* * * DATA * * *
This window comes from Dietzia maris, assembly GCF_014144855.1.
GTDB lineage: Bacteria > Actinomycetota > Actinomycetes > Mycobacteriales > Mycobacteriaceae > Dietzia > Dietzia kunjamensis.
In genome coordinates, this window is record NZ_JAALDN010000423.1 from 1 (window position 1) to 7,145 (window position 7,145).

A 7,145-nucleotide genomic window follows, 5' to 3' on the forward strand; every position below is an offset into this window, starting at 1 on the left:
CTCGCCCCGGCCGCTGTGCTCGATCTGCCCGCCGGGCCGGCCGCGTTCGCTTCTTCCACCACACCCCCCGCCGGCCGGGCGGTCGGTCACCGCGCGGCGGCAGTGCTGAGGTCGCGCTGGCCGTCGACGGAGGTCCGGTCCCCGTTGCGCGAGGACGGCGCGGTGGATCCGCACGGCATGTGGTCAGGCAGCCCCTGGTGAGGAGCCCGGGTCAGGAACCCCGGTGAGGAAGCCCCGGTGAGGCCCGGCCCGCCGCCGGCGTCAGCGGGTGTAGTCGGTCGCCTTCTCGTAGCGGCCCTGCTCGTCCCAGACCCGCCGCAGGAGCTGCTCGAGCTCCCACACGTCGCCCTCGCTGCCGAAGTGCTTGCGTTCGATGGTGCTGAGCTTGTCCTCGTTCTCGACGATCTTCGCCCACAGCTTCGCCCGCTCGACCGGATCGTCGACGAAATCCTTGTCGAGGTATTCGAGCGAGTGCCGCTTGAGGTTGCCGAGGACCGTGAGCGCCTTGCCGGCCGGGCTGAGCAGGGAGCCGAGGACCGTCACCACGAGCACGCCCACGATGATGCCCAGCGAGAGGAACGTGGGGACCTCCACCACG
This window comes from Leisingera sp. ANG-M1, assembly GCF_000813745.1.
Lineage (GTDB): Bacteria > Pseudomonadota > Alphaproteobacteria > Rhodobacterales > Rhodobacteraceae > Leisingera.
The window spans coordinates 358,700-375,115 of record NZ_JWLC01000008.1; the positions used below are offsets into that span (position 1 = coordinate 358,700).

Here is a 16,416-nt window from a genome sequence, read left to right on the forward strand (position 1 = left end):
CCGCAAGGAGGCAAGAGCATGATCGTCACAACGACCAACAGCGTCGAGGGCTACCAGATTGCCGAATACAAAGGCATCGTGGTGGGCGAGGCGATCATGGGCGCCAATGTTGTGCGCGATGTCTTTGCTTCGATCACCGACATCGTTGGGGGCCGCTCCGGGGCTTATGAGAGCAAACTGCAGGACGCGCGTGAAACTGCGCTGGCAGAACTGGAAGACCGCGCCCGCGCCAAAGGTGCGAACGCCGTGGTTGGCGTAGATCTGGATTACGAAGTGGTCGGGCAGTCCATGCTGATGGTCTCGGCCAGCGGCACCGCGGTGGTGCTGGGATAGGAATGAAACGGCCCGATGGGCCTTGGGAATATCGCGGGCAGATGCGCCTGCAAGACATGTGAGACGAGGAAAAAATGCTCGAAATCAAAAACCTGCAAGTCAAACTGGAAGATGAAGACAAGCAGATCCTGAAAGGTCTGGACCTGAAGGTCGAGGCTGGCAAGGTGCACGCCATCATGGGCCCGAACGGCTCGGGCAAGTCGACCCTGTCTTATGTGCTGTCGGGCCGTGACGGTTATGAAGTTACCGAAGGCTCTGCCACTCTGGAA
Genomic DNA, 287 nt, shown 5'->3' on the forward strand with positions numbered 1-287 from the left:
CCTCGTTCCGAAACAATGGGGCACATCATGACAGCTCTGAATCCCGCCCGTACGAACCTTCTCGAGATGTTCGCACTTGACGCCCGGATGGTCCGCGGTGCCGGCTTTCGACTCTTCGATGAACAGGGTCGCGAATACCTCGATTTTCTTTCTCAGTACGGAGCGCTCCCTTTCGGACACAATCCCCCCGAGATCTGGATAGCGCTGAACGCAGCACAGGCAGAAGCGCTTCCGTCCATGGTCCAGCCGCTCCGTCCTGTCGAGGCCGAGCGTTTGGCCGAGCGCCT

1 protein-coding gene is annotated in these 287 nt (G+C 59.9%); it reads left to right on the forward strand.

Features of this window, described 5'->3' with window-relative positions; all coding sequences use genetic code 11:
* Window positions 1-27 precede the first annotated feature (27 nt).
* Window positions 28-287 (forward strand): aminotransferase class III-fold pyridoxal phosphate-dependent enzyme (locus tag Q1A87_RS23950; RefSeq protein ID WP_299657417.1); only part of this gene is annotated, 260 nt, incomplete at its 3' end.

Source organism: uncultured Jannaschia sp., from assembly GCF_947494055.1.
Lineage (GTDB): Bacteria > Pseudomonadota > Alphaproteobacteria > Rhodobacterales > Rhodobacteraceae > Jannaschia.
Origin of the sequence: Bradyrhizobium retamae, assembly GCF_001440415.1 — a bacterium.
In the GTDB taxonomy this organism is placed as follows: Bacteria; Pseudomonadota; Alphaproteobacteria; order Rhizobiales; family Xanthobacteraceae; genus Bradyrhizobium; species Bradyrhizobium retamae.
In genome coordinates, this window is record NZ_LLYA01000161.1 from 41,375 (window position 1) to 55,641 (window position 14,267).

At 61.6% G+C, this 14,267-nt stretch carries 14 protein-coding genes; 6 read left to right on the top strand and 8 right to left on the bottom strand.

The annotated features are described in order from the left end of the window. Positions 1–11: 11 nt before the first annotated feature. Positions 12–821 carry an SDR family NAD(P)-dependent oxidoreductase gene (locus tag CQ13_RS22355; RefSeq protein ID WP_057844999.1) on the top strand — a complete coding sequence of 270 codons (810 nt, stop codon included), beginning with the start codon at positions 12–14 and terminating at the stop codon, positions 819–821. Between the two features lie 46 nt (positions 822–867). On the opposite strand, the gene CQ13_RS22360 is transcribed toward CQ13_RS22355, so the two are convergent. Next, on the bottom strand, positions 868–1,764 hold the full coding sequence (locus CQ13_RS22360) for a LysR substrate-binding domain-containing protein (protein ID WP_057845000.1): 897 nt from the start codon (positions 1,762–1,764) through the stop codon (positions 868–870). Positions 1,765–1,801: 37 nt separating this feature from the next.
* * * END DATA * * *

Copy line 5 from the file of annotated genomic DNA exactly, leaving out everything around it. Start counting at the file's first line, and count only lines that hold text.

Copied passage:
CTCGCCCCGGCCGCTGTGCTCGATCTGCCCGCCGGGCCGGCCGCGTTCGCTTCTTCCACCACACCCCCCGCCGGCCGGGCGGTCGGTCACCGCGCGGCGGCAGTGCTGAGGTCGCGCTGGCCGTCGACGGAGGTCCGGTCCCCGTTGCGCGAGGACGGCGCGGTGGATCCGCACGGCATGTGGTCAGGCAGCCCCTGGTGAGGAGCCCGGGTCAGGAACCCCGGTGAGGAAGCCCCGGTGAGGCCCGGCCCGCCGCCGGCGTCAGCGGGTGTAGTCGGTCGCCTTCTCGTAGCGGCCCTGCTCGTCCCAGACCCGCCGCAGGAGCTGCTCGAGCTCCCACACGTCGCCCTCGCTGCCGAAGTGCTTGCGTTCGATGGTGCTGAGCTTGTCCTCGTTCTCGACGATCTTCGCCCACAGCTTCGCCCGCTCGACCGGATCGTCGACGAAATCCTTGTCGAGGTATTCGAGCGAGTGCCGCTTGAGGTTGCCGAGGACCGTGAGCGCCTTGCCGGCCGGGCTGAGCAGGGAGCCGAGGACCGTCACCACGAGCACGCCCACGATGATGCCCAGCGAGAGGAACGTGGGGACCTCCACCACG